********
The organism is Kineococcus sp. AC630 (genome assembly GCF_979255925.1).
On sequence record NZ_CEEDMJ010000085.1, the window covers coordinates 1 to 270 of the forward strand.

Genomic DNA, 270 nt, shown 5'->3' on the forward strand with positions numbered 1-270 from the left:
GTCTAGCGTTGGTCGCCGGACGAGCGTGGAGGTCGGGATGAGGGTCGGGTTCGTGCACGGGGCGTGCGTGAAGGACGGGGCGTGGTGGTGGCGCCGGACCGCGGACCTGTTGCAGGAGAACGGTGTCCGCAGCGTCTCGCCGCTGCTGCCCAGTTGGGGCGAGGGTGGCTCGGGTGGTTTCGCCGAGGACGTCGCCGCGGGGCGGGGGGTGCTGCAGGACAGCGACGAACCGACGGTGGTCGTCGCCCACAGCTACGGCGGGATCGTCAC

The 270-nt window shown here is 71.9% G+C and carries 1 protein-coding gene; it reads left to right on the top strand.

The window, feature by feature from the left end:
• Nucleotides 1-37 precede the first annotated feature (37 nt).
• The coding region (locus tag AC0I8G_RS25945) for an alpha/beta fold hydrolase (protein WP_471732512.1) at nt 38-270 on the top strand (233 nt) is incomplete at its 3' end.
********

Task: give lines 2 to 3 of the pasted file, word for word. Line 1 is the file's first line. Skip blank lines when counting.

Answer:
On sequence record NZ_CEEDMJ010000085.1, the window covers coordinates 1 to 270 of the forward strand.

Genomic DNA, 270 nt, shown 5'->3' on the forward strand with positions numbered 1-270 from the left: